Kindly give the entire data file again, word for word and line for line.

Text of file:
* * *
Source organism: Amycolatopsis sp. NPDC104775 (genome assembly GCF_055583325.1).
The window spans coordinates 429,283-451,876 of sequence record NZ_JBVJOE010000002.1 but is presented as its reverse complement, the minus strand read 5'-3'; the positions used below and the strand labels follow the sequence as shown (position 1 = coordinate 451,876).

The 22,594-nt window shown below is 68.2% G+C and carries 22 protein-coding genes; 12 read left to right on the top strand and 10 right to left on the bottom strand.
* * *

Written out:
Source organism: Amycolatopsis sp. NPDC104775 (genome assembly GCF_055583325.1).
The window spans coordinates 429,283-451,876 of sequence record NZ_JBVJOE010000002.1 but is presented as its reverse complement, the minus strand read 5'-3'; the positions used below and the strand labels follow the sequence as shown (position 1 = coordinate 451,876).

The 22,594-nt window shown below is 68.2% G+C and carries 22 protein-coding genes; 12 read left to right on the top strand and 10 right to left on the bottom strand.